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cmd/compile: some large-temp-heap-allocations need to be moved before escape analysis #10936

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dr2chase opened this Issue May 22, 2015 · 6 comments

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@dr2chase
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dr2chase commented May 22, 2015

This follows https://golang.org/cl/10268/ and includes more convoluted (harder to trigger, harder to fix) versions of the problems addressed there. "The problem" is that any time a stack allocation of pointer-containing data is converted to a heap allocation (this happens if the stack allocation is very large), the pointers stored in that data must be noted as escaping to heap. This works fine if the stack-to-heap conversion takes place before escape analysis, but not-fine if it occurs after escape analysis. In most cases conversion occurs during typechecking (before escape analysis) but in some cases walk (after escape analysis) performs transformations that are then type-checked. From josharian's comments on the CL above:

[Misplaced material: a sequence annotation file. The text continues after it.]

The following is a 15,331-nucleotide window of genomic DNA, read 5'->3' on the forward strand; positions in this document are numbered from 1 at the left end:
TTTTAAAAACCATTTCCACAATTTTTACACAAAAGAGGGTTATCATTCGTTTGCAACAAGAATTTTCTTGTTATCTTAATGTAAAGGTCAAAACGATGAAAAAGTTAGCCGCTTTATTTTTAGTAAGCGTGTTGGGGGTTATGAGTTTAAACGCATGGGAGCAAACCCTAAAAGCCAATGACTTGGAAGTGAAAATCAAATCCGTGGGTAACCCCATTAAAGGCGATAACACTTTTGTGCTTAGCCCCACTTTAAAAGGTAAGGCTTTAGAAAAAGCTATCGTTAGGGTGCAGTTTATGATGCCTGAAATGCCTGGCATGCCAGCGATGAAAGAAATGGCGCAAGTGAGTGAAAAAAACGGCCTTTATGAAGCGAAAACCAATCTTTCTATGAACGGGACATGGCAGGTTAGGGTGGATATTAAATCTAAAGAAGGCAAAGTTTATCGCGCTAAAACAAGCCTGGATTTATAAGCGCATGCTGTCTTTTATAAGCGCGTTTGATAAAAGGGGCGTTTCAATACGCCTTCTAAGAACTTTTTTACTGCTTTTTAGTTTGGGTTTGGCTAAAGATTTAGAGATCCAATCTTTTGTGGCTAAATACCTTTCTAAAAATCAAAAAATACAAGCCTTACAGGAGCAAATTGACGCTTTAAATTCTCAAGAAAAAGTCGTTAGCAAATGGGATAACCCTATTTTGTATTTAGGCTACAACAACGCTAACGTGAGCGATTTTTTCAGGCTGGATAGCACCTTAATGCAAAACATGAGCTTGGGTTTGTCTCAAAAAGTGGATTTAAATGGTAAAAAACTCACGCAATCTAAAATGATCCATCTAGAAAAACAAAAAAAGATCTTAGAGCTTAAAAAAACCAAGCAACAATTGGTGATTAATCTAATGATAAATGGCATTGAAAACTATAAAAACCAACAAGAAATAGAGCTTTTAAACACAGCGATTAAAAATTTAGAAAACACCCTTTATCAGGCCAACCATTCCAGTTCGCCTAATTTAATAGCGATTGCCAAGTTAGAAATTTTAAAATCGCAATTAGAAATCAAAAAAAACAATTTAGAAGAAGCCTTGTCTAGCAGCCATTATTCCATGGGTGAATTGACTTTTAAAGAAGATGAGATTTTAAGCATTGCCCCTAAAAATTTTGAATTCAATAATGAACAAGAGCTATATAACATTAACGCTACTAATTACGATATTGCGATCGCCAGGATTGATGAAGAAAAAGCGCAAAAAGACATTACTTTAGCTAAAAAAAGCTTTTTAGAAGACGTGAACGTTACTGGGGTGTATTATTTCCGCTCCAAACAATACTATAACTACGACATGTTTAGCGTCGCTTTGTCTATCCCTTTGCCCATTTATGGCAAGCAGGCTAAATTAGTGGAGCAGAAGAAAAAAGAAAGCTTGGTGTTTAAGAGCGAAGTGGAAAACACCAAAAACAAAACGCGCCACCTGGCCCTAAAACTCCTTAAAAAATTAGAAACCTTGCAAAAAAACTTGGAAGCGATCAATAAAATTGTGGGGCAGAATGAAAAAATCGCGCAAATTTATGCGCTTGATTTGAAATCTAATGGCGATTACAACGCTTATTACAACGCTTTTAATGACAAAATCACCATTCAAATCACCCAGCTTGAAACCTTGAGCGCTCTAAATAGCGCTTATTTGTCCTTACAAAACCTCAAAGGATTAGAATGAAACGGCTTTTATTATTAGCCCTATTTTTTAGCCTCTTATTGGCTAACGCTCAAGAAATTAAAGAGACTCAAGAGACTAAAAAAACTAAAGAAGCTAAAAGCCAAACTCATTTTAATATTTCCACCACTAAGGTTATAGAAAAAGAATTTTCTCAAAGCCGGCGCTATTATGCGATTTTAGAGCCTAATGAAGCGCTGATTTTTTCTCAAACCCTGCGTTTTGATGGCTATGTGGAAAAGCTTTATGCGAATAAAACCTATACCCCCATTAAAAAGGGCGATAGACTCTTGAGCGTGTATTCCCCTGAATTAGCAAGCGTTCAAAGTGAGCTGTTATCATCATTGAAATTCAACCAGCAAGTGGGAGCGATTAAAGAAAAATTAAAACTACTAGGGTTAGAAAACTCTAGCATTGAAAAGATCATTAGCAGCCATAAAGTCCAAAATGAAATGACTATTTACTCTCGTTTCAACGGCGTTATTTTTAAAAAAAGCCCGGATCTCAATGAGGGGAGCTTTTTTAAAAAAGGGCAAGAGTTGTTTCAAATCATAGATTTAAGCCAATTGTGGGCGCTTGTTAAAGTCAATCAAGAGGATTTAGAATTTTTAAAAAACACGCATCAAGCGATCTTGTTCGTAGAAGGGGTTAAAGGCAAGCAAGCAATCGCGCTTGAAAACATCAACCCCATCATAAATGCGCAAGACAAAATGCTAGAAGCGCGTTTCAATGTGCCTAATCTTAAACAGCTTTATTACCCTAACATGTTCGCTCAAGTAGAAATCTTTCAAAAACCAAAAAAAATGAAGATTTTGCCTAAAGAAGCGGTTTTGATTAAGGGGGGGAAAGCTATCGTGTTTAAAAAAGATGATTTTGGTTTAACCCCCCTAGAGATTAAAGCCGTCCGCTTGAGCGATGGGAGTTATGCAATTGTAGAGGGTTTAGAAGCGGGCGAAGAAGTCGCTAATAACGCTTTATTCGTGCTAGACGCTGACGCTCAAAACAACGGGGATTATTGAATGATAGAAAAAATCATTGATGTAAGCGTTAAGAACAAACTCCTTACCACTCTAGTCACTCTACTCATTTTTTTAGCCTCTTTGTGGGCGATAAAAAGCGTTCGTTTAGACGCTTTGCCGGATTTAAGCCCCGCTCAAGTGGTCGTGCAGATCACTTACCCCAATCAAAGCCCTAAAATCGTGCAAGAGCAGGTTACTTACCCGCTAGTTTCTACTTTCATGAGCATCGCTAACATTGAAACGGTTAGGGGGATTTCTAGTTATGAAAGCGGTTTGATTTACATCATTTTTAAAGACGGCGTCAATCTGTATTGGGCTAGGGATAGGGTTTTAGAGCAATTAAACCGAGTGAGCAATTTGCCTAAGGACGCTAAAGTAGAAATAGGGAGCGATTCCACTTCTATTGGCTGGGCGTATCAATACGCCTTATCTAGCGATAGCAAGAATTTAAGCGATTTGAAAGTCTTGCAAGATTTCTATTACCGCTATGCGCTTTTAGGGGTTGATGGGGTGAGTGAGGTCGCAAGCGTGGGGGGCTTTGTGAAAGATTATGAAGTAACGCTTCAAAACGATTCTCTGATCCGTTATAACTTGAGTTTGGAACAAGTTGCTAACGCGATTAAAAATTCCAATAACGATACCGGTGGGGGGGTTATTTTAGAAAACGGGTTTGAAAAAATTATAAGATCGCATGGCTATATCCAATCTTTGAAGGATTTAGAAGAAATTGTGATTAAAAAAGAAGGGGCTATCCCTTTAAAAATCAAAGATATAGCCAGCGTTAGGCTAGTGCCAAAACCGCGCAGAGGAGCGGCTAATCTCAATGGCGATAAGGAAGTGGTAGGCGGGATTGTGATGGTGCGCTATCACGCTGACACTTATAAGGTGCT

Here are some large (but not arbitrarily large) temps introduced during walk. Don't know whether they are of concern.
Up to 1024 bytes in convT2E (walk.go:1064)
Up to 2048 bytes in OMAKEMAP (walk.go:1441)
Up to 128 bytes in OSTRARRAYRUNE (walk.go:1559)
Here are what look to me like arbitrarily large temps introduced during walk, although I might be wrong:

In ascompatet in walk.go:1758. See also the todo at order.go:30. Code to reproduce:

package p
func g() ([10000]byte, error) {
    switch { // prevent inlining
    }
    var x [10000]byte
    return x, nil
}
func f() {
    var e interface{}
    var err error
    e, err = g()
    _, _ = e, err
}

Note that f uses 20048 bytes of stack.
reorder3save, at walk.go:2461. Code to reproduce:

package p
func g() [10000]byte {
    switch {
    } // prevent inlining
    var x [10000]byte
    return x
}
func f() {
    var m map[[10000]byte]bool
    m[g()] = true
}

Note that f uses 20016 bytes of stack.